- The historical performance of the business
- Its current performance including sales, turnover and profit
- The business plan including any future projections
- Its current financial situation including cash flow, debts, expenses and assets
- Why the business is being sold
- Any outstanding legal issues
To guarantee a trustworthy interpretation, speak to us Eric Robinson Solicitors. We have a long track record of working closely with accountants to establish the financial position of the business you are looking to buy as well as advising on all stages of the business buying process.
For smaller business purchases, you may be financing the purchase entirely yourself or with money from family, though be cautious of the tax you will pay on any gifts of this kind.
More frequently, buyers will finance their purchase through debt financing. In order to obtain a loan, you will need to compile a lot of information for the lender, typically: details about the business; accounts for the last 3 years at least; financial projections.
After a formal offer has been given and accepted, you will be given the opportunity to look into the businesses’ books and records in-depth covering legal, financial and commercial issues.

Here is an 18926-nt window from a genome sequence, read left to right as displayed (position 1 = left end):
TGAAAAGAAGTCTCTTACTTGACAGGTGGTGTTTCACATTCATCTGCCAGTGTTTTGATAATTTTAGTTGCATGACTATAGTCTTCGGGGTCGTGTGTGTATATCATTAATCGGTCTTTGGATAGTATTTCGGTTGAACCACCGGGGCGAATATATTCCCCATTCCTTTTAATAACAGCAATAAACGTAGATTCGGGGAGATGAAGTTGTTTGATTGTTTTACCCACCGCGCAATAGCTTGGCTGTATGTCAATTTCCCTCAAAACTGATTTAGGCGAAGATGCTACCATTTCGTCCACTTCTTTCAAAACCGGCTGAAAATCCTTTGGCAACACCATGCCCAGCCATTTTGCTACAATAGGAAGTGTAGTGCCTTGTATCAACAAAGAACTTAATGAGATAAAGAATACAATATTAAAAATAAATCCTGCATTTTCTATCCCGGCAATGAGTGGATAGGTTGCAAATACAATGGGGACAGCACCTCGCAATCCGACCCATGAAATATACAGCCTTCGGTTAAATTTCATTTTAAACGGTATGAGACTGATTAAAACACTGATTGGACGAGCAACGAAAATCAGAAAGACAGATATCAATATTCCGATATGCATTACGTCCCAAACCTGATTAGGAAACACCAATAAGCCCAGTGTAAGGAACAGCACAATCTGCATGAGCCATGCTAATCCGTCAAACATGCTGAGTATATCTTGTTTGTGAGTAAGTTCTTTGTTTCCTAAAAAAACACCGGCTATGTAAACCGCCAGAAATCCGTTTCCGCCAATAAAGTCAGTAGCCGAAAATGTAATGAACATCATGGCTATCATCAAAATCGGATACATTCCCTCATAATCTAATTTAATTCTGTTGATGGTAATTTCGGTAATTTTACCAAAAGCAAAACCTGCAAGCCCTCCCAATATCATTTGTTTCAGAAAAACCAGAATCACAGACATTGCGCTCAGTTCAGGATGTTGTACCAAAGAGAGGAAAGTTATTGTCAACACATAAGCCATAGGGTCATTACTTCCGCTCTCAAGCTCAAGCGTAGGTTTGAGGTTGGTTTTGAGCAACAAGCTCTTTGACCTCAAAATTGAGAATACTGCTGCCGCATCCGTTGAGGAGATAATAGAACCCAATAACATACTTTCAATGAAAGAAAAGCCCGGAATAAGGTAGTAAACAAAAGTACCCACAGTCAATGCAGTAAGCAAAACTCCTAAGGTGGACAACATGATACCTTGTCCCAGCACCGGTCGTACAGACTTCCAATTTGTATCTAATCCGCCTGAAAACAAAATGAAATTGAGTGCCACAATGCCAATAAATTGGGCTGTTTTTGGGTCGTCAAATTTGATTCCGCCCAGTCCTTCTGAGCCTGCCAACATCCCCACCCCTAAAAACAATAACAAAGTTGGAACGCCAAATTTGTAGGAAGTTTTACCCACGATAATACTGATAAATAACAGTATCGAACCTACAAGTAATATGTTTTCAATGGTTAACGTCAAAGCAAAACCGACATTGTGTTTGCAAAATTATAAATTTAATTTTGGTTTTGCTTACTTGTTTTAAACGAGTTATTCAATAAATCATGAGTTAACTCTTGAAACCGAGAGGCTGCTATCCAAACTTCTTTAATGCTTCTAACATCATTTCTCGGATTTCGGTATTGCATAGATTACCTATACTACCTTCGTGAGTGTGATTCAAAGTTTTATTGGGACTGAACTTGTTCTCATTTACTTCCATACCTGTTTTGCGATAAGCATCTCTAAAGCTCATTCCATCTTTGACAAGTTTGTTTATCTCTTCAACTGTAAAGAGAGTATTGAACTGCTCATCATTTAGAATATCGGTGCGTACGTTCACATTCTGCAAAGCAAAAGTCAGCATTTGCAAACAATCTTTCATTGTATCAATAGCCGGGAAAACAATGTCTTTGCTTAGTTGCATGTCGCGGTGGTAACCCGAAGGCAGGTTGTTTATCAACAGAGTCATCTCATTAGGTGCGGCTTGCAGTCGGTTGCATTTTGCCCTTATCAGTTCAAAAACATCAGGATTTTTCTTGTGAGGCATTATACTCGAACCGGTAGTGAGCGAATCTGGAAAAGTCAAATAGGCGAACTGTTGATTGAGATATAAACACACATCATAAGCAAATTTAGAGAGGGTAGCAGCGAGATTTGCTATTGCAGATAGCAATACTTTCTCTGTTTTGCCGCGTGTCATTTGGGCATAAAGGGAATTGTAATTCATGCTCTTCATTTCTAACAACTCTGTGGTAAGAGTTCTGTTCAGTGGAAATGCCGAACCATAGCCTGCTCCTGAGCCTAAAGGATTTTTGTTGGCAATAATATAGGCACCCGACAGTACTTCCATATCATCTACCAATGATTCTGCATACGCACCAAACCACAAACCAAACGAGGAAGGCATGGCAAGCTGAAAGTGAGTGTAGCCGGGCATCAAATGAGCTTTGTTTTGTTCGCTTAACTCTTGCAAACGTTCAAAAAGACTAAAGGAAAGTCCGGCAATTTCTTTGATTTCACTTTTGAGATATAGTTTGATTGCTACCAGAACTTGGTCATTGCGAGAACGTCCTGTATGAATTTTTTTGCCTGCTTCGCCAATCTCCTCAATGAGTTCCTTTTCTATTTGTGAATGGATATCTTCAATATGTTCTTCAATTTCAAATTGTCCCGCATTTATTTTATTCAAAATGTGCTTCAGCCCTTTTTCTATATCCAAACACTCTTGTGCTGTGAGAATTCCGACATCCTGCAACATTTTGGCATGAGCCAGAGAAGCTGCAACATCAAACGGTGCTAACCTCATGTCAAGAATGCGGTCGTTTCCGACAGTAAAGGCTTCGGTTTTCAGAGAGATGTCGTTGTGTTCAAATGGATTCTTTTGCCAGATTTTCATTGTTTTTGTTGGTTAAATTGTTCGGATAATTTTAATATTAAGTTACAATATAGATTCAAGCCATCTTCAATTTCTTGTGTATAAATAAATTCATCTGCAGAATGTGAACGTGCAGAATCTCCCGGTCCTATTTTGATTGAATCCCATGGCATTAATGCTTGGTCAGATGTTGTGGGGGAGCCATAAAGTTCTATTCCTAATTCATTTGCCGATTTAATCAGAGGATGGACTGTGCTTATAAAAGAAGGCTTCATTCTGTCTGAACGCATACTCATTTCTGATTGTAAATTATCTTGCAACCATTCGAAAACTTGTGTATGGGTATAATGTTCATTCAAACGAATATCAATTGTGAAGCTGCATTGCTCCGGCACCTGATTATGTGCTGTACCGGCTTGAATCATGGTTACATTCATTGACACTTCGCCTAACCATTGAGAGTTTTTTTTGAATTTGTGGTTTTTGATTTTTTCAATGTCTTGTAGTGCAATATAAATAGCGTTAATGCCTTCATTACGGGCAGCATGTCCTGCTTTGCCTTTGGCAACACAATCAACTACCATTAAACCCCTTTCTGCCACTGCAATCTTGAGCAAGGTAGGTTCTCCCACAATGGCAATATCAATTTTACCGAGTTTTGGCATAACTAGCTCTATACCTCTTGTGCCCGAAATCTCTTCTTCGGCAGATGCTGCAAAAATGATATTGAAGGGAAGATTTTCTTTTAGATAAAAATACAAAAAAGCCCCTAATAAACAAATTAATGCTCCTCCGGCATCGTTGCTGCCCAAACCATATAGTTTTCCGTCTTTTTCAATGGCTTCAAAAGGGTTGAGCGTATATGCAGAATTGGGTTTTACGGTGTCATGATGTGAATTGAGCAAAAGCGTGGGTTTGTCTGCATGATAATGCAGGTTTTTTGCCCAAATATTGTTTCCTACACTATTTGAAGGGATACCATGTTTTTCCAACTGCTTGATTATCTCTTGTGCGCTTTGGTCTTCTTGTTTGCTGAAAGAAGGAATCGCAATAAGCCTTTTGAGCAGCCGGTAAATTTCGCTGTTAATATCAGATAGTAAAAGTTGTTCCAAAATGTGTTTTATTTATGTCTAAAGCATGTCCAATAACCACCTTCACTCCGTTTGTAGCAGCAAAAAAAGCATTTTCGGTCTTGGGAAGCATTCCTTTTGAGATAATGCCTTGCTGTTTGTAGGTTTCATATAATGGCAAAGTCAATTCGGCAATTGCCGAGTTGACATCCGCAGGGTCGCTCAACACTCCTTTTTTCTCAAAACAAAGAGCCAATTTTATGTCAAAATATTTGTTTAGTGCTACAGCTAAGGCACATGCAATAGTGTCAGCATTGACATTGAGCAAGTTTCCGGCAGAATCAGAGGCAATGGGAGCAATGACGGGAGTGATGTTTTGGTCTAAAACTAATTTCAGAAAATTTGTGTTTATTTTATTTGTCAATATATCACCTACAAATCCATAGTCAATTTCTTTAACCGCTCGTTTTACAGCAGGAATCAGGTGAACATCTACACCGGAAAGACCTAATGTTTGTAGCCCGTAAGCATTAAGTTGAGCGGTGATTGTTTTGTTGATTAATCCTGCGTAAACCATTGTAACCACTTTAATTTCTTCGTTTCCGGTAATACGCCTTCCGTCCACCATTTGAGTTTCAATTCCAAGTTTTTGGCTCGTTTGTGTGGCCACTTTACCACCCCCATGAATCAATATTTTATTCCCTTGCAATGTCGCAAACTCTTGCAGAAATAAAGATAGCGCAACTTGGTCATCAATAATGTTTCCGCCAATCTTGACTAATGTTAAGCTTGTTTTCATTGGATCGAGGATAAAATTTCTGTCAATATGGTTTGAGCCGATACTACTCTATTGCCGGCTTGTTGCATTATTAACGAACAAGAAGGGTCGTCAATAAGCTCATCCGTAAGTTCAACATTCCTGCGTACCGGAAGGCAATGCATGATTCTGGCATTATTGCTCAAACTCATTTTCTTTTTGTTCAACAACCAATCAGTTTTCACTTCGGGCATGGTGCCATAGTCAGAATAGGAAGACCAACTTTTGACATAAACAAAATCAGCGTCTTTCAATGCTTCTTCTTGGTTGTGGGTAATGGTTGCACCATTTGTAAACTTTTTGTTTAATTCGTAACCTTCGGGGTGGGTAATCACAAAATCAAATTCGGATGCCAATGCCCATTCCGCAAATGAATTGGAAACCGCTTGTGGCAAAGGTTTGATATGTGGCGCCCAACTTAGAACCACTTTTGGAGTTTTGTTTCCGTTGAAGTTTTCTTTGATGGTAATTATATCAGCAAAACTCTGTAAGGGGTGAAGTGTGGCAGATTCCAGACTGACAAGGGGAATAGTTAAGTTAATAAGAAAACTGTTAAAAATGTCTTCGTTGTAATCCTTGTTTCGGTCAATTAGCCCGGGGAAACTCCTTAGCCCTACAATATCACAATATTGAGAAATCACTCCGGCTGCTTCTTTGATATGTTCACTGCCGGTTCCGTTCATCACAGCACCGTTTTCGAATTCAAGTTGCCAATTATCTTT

An experienced solicitor can help you identify risk areas and will look into issues which arise from due diligence. They can obtain necessary records from and act as intermediaries between external sources like landlords and banks; can raise detailed questions with the seller’s solicitor; and deal with the property changing hands by organising inspections or searches and transferring the lease.
The involvement of a solicitor is also crucial for drawing up a contract that is most importantly, correct. Large amounts of money are being transferred, so small mistakes can be detrimental.
Secondly, a solicitor has the expertise to ensure your contract is watertight and looks out for your best interests even after the contract has been passed back and forth between yours and the seller’s solicitors with amendments being made.
Inclusions such as restraint of trade clauses can protect your investment. A restraint of trade clause will prevent the seller setting up a business in competition with yours.
Completion is when the sale and purchase go through and the business transfers from the seller to the buyer. Final sign-off will be required on multiple pieces of paperwork including: sale of business contract; deed of assignment of goodwill; licence to assign; authorised guarantee agreement; any novations; and transfer deeds for legal transfer of freehold or leasehold property. This paperwork will then be exchanged.
Your solicitor will manage this process and ensure it all goes smoothly.
How Eric Robinson Solicitors can help
If you are thinking about buying, selling, or merging a business, speak to Eric Robinson about how we can help. Our specialist commercial law team can advise you on the processes involved and help you avoid the pitfalls of what is often a complex process.